Christian Counseling For Teens

How to Make Sure Your Teen is Getting Adequate Rest for Mental Wellness

By |2023-08-29T19:02:34+00:00August 29th, 2023|Christian Counseling For Teens, Family Counseling, Featured|

When your child was younger, you may have paid a lot of attention to his or her sleep habits, making sure he or she got to bed on time, creating nighttime routines, scheduling naps, and got adequate rest. Now that your child is a teen, setting these parameters is more challenging because he or she is becoming more independent. It is thought by many teens that sleep is not important. Adults even disregard the need for sleep for their teens as teens stay up later at night. Science has shown, however, that sleep has a big impact on how people feel and on their wellness. This is especially true for teens. How much sleep do teens need? While every person is different, adequate rest for teens is between 8-10 hours of sleep per night. This is in stark contrast to what most teens get. Studies show that over 70% of teens get less than the recommended amount of sleep. This lack of sleep can impact them in more ways than being tired. It can affect their schoolwork, relationships, and mental health. It can also make it hard to make decisions, impact memory, and increase the likelihood of truancy. Ways you can help your teen get adequate rest. While your teen does play a significant role in making sure he or she gets enough sleep, there are things you can do to help promote healthy sleep habits and overall wellness. Bedroom. Make sure that his or her bedroom is cool and dark at night. This will help your teen fall asleep and stay asleep. Create a routine. While the routine will look different from when he or she was younger, your teen can create a nightly routine before bed. Simple things like taking a warm shower or bath, reading, and [...]

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Children and the Grieving Process

By |2023-06-06T19:21:49+00:00June 5th, 2023|Christian Counseling for Children, Christian Counseling For Teens, Featured, Grief Counseling|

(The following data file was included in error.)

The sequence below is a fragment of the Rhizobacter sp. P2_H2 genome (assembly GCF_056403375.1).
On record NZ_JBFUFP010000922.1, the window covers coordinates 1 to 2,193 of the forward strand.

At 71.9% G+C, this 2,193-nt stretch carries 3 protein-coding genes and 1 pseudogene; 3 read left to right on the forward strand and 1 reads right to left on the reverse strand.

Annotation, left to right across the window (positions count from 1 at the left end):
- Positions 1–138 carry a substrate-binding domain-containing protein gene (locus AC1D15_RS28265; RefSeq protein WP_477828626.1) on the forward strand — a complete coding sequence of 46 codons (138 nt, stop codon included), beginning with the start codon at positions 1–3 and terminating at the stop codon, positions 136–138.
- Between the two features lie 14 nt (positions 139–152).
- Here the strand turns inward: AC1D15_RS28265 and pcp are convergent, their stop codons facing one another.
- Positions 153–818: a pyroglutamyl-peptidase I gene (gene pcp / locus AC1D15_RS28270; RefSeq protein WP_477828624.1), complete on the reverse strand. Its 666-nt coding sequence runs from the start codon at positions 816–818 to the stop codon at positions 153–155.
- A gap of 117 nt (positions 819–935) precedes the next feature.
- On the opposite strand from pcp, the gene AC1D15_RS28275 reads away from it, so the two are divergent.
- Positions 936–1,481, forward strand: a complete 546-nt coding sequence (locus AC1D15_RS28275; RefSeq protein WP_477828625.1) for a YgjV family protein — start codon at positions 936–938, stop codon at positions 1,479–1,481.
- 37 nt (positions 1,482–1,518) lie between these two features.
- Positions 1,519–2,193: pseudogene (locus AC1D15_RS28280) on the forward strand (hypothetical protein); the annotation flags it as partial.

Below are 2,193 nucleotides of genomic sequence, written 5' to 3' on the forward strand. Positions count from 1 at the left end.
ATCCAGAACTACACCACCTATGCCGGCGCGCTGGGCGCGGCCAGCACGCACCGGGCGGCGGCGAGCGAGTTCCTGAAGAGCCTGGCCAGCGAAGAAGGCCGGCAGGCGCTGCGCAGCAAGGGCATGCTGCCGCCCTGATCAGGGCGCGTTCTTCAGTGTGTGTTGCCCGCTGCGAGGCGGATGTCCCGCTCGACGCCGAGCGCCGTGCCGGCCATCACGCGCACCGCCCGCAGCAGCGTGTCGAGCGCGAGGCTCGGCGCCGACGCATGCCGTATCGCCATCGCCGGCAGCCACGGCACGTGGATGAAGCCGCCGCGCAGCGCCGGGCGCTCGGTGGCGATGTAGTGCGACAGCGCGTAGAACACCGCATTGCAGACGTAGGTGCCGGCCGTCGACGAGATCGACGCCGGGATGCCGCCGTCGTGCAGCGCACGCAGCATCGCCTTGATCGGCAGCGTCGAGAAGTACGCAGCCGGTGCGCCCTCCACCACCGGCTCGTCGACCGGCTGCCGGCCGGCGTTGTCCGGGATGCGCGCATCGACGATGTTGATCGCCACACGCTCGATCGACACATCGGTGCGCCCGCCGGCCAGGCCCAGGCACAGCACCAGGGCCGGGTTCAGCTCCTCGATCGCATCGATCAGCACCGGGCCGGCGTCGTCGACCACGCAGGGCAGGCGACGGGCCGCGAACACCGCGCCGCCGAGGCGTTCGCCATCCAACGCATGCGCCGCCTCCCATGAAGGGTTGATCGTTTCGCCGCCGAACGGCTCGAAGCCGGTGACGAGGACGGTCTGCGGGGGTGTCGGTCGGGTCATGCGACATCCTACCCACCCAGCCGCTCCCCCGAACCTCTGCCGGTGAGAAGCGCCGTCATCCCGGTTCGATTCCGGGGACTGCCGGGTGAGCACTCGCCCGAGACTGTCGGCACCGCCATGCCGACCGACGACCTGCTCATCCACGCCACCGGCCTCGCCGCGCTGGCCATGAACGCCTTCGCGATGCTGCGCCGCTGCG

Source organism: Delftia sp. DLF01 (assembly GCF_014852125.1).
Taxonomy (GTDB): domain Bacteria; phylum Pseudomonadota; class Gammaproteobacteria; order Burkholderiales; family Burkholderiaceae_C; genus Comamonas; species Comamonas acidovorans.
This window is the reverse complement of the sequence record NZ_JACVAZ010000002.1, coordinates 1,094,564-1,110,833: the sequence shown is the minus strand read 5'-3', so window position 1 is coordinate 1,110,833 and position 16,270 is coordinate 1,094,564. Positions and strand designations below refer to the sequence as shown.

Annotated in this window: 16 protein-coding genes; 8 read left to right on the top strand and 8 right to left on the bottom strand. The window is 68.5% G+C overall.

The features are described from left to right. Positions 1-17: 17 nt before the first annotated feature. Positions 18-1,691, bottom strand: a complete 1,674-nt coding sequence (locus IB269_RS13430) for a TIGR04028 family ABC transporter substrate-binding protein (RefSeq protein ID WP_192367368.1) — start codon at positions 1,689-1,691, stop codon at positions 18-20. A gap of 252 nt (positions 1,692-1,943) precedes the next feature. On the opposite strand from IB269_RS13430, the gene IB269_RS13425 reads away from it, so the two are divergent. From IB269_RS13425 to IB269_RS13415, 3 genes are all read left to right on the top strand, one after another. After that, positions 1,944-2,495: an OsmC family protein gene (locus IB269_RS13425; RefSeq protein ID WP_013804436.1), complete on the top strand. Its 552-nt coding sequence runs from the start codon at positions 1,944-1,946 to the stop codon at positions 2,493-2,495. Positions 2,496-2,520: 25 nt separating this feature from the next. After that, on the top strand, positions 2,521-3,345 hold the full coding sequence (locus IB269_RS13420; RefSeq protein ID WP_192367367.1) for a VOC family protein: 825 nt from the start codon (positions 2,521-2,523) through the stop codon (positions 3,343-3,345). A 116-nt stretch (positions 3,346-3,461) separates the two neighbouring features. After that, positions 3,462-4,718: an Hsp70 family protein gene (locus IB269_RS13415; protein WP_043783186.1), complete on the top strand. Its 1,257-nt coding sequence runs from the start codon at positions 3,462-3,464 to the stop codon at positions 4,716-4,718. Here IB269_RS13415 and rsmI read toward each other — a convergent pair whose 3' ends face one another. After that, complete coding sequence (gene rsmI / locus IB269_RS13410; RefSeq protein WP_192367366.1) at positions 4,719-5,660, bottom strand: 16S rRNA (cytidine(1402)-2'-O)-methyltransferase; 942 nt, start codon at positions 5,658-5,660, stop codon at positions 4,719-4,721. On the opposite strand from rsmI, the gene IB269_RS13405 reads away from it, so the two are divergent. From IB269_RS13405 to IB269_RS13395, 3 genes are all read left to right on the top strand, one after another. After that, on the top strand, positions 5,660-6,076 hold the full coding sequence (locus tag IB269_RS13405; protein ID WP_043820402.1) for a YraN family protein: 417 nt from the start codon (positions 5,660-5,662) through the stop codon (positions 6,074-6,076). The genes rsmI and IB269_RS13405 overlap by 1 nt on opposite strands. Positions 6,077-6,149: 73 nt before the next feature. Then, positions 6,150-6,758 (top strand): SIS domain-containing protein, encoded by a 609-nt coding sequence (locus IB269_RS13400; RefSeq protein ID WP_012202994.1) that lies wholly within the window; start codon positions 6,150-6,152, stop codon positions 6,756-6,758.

The grieving process for children can look very different from the way adults grieve. For example, a teen who has just lost his father may continue playing video games with his friends as if nothing has happened. This behavior can frustrate and worry his mother. Is his behavior healthy? Should he not be crying and acting depressed? In some ways, coping mechanisms for grief are healthy. Each person responds differently to the loss of a loved one. Children and teens go through the grieving process but can get stuck in one of the five stages of grief or repeatedly cycle back through the stages. Sometimes they need help and support to move through the process and begin healing. How do children react to grief? The grieving process consists of five stages: Denial or shock Anger Bargaining Depression Acceptance There is no set time for how long one person may stay in a particular stage. A child may cycle through the stages very quickly or get hung up in a specific stage, such as anger or depression. The depression from grief differs from the type children and teens may experience with clinical depression. Depression from grief centers on the loss and seems to come in waves, while clinical depression is a persistent sadness that centers on the person or their fears for the future. Teens Teens are at an age where they may be curious about death and accepting about the loss of a loved one. This is an age where they begin to question mortality, and the death of a loved one makes it a reality for them. However, this reality is also scary for them. Even if they believe in God and Heaven, they do not feel ready, and thinking about the loss of a loved one (especially [...]

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